In the Southeast Asia region, the 2010 survey conducted under the Business Angel Investing in Emerging Economies research project revealed that, when asked about how to improve investing, many business angels cited “government leadership” as the most important factor in providing institutional support to improve the investment climate. Angel investors in some countries, such as Vietnam, also believe education about private equity is needed at the high school and university levels. The survey also revealed how angels operate in the face of institutional weaknesses: they develop informal institutions by co-investing with family members, other investors and networking with government officials. For example, Australian individuals interested in investing in startups based in the Philippines partnered with the local startup community stakeholders to form the Manila Angels.
The most common types of policy or regulatory approaches are fiscal, and facilitating market transactions. The former refers to tax breaks (e.g. United Kingdom and Turkey), and the latter to mechanisms for co-investment with angels (e.g. Portugal and the Netherlands). Both types of policy approaches diminish the risk of the activity, and tackle risk-averse cultural preferences.
Another type of support can be seen in Singapore, where in recognition of the growing professionalism and catalytic role of BANSEA (the Business Angel Network Southeast Asia), the government agency in charge of the promotion of start-ups (SPRING Singapore) has offered public funding support for BANSEA’s operations, under a scheme called the Incubator Development Program (IDP).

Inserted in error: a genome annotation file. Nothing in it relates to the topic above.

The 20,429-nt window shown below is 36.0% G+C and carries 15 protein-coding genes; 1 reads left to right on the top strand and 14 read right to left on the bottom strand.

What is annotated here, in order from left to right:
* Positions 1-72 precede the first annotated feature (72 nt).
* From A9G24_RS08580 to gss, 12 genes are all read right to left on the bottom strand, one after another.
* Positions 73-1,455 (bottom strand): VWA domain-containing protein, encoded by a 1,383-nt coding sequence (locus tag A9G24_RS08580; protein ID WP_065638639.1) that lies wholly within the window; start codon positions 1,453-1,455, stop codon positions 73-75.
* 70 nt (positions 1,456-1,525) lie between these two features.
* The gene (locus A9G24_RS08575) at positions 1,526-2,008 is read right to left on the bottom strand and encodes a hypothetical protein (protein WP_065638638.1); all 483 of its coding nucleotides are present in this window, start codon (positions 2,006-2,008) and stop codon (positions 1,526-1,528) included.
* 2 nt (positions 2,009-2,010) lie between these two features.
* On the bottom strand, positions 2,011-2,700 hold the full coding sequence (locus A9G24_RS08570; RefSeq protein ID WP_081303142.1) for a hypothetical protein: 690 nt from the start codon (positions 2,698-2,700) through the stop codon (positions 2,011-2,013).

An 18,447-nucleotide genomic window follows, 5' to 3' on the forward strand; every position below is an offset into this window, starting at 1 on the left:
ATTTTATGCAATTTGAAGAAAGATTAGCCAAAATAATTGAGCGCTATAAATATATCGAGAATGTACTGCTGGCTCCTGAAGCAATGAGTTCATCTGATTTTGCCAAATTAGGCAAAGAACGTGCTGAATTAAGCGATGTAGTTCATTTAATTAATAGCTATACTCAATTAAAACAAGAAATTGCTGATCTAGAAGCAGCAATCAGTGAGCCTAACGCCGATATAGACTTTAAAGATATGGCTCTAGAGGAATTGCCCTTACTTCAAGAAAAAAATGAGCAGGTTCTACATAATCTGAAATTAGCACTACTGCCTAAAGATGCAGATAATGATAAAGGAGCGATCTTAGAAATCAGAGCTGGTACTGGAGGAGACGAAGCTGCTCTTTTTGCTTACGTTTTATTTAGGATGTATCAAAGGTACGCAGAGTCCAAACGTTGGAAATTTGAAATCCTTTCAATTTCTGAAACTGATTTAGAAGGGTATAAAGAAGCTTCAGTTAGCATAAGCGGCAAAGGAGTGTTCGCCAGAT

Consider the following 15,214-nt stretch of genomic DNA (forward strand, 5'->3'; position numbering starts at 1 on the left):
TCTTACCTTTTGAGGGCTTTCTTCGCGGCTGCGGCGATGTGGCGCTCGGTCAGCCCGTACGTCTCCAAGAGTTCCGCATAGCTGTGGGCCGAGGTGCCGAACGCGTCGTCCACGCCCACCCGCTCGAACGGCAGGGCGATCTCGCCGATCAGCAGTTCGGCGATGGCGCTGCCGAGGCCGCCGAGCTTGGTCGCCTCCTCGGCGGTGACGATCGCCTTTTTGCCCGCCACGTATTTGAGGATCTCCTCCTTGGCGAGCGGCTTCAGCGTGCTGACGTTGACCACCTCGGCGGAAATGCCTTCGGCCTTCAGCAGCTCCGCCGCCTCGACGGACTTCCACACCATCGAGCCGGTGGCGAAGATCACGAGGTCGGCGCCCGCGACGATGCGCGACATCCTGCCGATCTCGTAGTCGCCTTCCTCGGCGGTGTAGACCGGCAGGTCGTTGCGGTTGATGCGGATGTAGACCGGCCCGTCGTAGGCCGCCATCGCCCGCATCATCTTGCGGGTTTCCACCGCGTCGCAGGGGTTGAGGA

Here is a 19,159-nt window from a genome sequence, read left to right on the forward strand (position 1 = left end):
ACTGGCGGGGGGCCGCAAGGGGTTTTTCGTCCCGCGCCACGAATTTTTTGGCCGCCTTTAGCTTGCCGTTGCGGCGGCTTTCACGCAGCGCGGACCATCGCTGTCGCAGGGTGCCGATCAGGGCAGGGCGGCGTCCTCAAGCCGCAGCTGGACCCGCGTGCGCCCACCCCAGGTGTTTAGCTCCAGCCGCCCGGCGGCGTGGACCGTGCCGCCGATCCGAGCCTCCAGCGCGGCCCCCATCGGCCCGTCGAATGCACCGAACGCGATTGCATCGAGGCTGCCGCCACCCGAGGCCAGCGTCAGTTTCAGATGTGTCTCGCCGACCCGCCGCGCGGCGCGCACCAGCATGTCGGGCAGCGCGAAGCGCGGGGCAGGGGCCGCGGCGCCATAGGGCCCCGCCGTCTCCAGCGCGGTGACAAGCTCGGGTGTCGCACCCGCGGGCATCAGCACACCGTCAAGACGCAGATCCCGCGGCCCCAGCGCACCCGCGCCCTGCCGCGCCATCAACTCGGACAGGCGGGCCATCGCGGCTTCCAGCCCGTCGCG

Strong angel networks do not develop immediately, but rather over time. BANSEA started activities six years prior to the government’s recognition and investment. Inspired by the professionalism of angel groups in Silicon Valley, BANSEA members had the vision to foster the development of a professional angel investment community in Singapore by providing a platform for deal-syndication among investors and for matching start-up deals with investors. Of course even in Singapore, a city-state known in so many ways for its sophisticated support of startup dynamics, there is always room for improvement. Female business angels, for example, are still underrepresented in business angel networks and investment deals.
Alongside policy incentives, an expanding global accelerator and incubator network has also boosted the development of formal angel groups. In the Middle East, Oasis500 in Jordan and Flat6Labs in Egypt, both established in 2010, paved the way for angel connections and more accelerators across the region. For Jordan’s Oasis500, King Abdullah invited Usama Fayyad, a former executive vice president at Yahoo to help develop a blueprint for the accelerator. “This region is a desert when it comes to early-stage investment,” said Mr. Fayyad, now the CEO at Oasis500. He cautioned the King that no one would invest a penny for the first year, but the King was confident that the ecosystem could prove him wrong – and he was right. Five of the six companies that presented pitches at Oasis500’s first angel-investor dinner got investments. To date, 28 startups fostered by Oasis have made pitches and 22 have gotten investments.